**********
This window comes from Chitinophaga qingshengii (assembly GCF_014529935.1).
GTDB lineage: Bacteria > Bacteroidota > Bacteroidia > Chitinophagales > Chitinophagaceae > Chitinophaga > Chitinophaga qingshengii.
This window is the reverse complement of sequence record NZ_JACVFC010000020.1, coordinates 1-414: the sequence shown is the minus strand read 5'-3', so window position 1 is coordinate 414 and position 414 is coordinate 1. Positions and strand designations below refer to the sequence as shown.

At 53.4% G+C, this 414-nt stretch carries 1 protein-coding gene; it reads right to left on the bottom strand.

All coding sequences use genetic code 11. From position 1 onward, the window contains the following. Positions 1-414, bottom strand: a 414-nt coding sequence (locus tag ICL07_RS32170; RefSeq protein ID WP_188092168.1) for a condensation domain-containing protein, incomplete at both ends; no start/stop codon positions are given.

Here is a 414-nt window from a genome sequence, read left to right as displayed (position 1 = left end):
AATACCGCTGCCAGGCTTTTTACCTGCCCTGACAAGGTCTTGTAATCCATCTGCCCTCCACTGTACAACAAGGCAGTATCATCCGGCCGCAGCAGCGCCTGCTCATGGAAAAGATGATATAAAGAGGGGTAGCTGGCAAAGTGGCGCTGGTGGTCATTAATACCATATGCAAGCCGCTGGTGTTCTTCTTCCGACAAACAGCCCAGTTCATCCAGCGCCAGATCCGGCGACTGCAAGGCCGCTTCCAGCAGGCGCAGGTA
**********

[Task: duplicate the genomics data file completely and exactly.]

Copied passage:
This window comes from Chitinophaga qingshengii (assembly GCF_014529935.1).
GTDB lineage: Bacteria > Bacteroidota > Bacteroidia > Chitinophagales > Chitinophagaceae > Chitinophaga > Chitinophaga qingshengii.
This window is the reverse complement of sequence record NZ_JACVFC010000020.1, coordinates 1-414: the sequence shown is the minus strand read 5'-3', so window position 1 is coordinate 414 and position 414 is coordinate 1. Positions and strand designations below refer to the sequence as shown.

At 53.4% G+C, this 414-nt stretch carries 1 protein-coding gene; it reads right to left on the bottom strand.

All coding sequences use genetic code 11. From position 1 onward, the window contains the following. Positions 1-414, bottom strand: a 414-nt coding sequence (locus tag ICL07_RS32170; RefSeq protein ID WP_188092168.1) for a condensation domain-containing protein, incomplete at both ends; no start/stop codon positions are given.

Here is a 414-nt window from a genome sequence, read left to right as displayed (position 1 = left end):
AATACCGCTGCCAGGCTTTTTACCTGCCCTGACAAGGTCTTGTAATCCATCTGCCCTCCACTGTACAACAAGGCAGTATCATCCGGCCGCAGCAGCGCCTGCTCATGGAAAAGATGATATAAAGAGGGGTAGCTGGCAAAGTGGCGCTGGTGGTCATTAATACCATATGCAAGCCGCTGGTGTTCTTCTTCCGACAAACAGCCCAGTTCATCCAGCGCCAGATCCGGCGACTGCAAGGCCGCTTCCAGCAGGCGCAGGTA